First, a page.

Netflix's newest hit, The Haunting of Hill House, revolves around a haunted house, lifelong trauma, and a red room. The haunting and heartbreaking story has enthralled audiences so much that theories keep popping up about everything, from hidden ghost backstories to what the end really means. Well, for those that love conspiracy theories, you're going to need to take a step back, because a Haunting of Hill House theory about the red room was just debunked by creator, Mike Flanagan.
In a recent interview with TVLine, Flanagan — the creator, director, and co-executive producer of Hill House — said that while he appreciates the excitement behind the fan theories, there's no need for them. Specifically, he explained, there's no hidden meaning in the final few minutes of the series. “I’ve said a lot about the ending, and I’m reluctant to say more," he said. "I like that people are able to put their own spin on things, so I’m not eager to take that away from them... In this case, though, the ending can be read at face value.” In other words, what you see is what you get. The remaining Crain family is actually fine (so he says).
The theories behind The Haunting of Hill House's ending are endless and while some are kind of out there, others aren't so crazy. In the weeks following The Haunting of Hill House's release, there's one theory in particular that seemed awfully convincing, especially since it came straight from the cast. Oliver Jackson-Cohen, who plays adult Luke, theorized that the Crain siblings never really got their happy ending, as the episode seems to suggest. He explained to The Wrap that every sibling's fantasy shown by the Red Room featured a red prop or costume piece (like Luke's red converse). And then in the last scene, while celebrating Luke's 2 years of sobriety, the surviving siblings were eating a red cake, suggesting they were never saved from the house and were still stuck in the Red Room. It's almost too genius not to be true. However, Flanagan wanted to deflate that theory too.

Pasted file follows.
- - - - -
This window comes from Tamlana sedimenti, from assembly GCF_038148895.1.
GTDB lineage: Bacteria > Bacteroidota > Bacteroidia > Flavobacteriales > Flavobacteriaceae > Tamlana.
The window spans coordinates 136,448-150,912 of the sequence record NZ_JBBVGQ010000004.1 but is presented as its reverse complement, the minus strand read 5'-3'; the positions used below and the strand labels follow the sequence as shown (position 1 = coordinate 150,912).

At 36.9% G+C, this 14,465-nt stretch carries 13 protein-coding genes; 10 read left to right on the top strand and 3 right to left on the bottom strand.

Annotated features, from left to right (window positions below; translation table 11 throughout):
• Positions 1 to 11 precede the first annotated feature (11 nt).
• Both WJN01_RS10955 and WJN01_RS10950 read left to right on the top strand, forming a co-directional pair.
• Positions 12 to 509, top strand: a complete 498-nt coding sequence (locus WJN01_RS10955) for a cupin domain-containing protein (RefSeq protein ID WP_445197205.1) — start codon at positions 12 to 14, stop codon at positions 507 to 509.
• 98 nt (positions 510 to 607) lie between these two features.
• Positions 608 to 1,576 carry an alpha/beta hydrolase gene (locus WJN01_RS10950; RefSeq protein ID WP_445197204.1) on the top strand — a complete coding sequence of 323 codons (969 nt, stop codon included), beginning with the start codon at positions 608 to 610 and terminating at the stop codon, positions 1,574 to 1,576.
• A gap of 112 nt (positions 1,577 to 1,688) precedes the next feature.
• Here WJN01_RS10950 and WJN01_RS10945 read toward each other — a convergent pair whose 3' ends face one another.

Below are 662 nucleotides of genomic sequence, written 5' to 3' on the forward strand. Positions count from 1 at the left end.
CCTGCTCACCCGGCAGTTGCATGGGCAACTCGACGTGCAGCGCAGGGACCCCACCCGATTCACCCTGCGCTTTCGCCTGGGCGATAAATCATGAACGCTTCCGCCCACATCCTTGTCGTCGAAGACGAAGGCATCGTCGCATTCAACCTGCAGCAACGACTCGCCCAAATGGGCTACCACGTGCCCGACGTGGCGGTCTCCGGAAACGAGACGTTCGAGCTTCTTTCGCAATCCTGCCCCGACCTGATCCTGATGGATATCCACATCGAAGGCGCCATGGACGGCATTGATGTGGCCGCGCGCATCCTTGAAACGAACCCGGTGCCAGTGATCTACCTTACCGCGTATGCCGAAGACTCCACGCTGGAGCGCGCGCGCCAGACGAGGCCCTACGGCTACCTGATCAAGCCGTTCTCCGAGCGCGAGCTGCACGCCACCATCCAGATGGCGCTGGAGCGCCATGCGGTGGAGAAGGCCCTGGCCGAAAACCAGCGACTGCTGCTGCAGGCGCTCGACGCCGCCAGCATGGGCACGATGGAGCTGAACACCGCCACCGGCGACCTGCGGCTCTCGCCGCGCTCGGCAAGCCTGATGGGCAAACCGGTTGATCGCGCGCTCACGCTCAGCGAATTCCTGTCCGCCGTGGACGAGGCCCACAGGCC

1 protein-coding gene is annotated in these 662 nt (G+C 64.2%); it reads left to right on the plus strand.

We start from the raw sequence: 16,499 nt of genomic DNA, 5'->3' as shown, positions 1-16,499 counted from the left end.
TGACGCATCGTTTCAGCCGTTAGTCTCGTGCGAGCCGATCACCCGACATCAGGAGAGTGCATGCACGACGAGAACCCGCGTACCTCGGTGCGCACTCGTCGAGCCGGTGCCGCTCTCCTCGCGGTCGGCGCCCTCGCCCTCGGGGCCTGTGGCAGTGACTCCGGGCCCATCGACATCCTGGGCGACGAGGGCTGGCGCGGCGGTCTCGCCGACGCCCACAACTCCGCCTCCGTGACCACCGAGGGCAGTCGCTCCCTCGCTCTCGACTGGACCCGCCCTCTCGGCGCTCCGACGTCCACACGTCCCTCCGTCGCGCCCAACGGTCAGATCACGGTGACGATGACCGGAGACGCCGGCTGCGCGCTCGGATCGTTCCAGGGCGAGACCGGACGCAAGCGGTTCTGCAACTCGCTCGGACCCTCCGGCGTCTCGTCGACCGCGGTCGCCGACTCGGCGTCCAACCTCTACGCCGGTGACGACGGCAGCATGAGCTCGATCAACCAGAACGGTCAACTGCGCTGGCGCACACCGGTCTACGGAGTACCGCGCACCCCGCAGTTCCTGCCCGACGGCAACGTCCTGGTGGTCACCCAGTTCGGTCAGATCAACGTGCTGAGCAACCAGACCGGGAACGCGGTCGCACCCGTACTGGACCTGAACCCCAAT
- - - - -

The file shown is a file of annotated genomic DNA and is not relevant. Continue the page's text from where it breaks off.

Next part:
“If they’re still in the Red Room, it robs Hugh’s sacrifice (and the show itself) of any meaning,” he said. “For me, it ends exactly as it appears to.” If they're all actually dead or the ending was all an illusion and no time has passed at all, leaving them still trapped in Hill House, then what Hugh did, staying behind so that his children would be allowed to leave, was for nothing. His beloved children would still be suffering despite it all (unless that was part of the illusion too, but that's getting a little too conspiracy-theory-crazy).
Speaking of the ending, Flanagan also added that, lest fans get confused, The Haunting of Hill House does not have a happy or uplifting ending. “Hugh is dead, Nell is dead, Olivia is still dead,” he told TVLine.
“I always looked at it as just having a hint of peace, just a glimpse into the fact that life goes on, and there’s some acceptance for the surviving characters... Acceptance, peace and a little forgiveness doesn’t lessen the loss they experience in that episode; it only shows that life has a way of going on, and that these characters are finally accepting of that.”
For a show that delved into the topics of trauma and grief, it truly is the best ending to show how they conquered through it all and moved forward with their lives.